So this leads to my technological discovery after I started hunting around for some free/cheap reference management software to help me keep track of what I'll be reading. I know EndNote/Reference Manager/ProCite are all used in academia, but I don't want to shell out £100 on one of those. Then I came across Zetero. It's free. Developed by academics for academics and students. And better than that, it is an add on to Firefox, not a separate programme, just a little logo in Firefox's lower right hand corner which when you magically click it, it opens up your library. You can automatically capture data from any kind of web page: library catalogue, amazon etc. and manually add anything else. You can sort and tag, have multiple "collections" for different projects, and export beautiful bibliographies.
I'm sure the pay-for programmes can probably do a lot more, but I like this one, it's small, simple, fits with my favourite browser and free, free, free.... yippee!
Thursday, October 25, 2007
Tuesday, October 23, 2007
So I decided not to sit for 60mins on a train, then 20 mins on a bus to haul myself into work today. But now I've had about 2 and a half hours working at the computer at home and I'm starting to seriously hurt. I think a cup of tea and a hot bath are in order.
On other news it's been a weekend of visiting parents. My Mum and Dad made the trek over for the first time in a year. I admit I had done a bit of emotional blackmailing to get them here as I was a little miffed at hearing of all their holiday excursions but not actually receiving a visit from them since just after we moved into the house. It's just nice to spend "normal time" with Mum and Dad. Things were so strained in the couple of years before Husband and I got married, as Gran took more and more of Mum's time and the rest of us were pushed out. Rebuilding relationships through normality seems a good way to go.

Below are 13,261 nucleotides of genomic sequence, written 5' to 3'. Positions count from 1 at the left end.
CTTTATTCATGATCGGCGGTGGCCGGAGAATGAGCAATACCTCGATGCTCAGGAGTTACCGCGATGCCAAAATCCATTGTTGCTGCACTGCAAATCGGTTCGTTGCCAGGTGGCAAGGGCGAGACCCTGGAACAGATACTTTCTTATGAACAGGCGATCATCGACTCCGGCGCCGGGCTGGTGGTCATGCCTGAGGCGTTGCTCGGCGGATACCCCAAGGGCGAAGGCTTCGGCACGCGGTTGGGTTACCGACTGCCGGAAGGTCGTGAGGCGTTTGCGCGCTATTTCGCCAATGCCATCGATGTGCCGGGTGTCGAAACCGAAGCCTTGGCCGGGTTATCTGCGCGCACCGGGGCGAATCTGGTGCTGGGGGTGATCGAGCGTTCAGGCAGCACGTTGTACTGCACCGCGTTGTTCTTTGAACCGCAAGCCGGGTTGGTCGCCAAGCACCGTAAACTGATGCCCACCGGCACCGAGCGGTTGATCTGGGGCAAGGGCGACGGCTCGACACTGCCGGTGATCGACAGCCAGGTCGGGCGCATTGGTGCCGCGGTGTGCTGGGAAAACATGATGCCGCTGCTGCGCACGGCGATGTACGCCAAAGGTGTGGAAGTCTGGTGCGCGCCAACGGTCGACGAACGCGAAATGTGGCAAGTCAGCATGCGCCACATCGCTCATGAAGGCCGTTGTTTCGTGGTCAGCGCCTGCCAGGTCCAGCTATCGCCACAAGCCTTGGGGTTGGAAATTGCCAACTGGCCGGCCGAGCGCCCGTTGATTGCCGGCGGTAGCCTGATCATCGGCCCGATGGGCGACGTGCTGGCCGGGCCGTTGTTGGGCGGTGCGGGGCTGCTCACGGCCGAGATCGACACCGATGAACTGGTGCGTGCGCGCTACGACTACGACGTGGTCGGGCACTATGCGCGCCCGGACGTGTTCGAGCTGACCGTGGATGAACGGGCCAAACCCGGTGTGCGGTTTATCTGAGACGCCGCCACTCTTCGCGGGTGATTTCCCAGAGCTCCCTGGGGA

More family arriving for a pit stop tonight as my cousin and his new girlfriend arrive for a night's stay on their way from south-west to north. M has changed so much in the last few years - he's "returned from orbit" as my Aunt puts it. He was always a nice chap but I think had a hard time growing up the kid of an incredibly
Saturday, October 13, 2007
Wednesday, October 03, 2007
I thank the great green blob in the sky that I had the fortune to meet a few good people that week - we banded together and survived the experience. Many of them are still my friends today, and I'm even more grateful for that.
My University do seem pretty organised with endless volunteers in fluorescent orange jackets giving directions and a band of returning students recruited as "Fresher's angels". So far I've heard that one Junior Year Abroad student has turned around and gone home, but I hope the rest of them manage to stick around. There is also plenty of "Re-freshers" events to offer some help and opportunities to returning students.
Our trip to the USA is helping me do a little more thinking about my future educational goals.... another Master's anyone? So maybe I'll be a fresher again before long....
Thursday, September 27, 2007
Just heard that the job that Husband had applied for through an agency managed to send him an email about an interview to his work while we were away - after telling them we were on holiday and to use his personal email! The interviews were today so that's a great opportunity down the pan. He's fairly fed up with work, as despite the comraderie the conditions are worse than the NHS in many ways and he works such long hours he'll never be able to finish his studies.
Anyway, it's back to work for me tomorrow - although judging from the "out of offices" I received when I sent my email this morning it may be just me. Got friends staying tomorrow night and tickets to a folk concert.... life carries on....
P.S. Will post more about the trip, including my visit to a mid-western college campus, but for now let me just tell you this may have been a life changing experience.... anybody fancy visiting us after we emigrate to New England?
Tuesday, September 11, 2007
Oprah was interviewing a NBA Basketball player who decided to address the problem of kids being beaten up or even killed for their expensive sneakers, not by helping people understand that its who you are not what you wear that matters, but by bringing out his own cut price range of shoes. Now I'm all for helping everyone have the opportunity to play sports and so making sports shoes and equipment affordable is generally a good thing. But I didn't get even the slightest impression that the reason why he had produced these shoes was to help kids play sports, but simply to provide a "premium brand" that everyone could afford.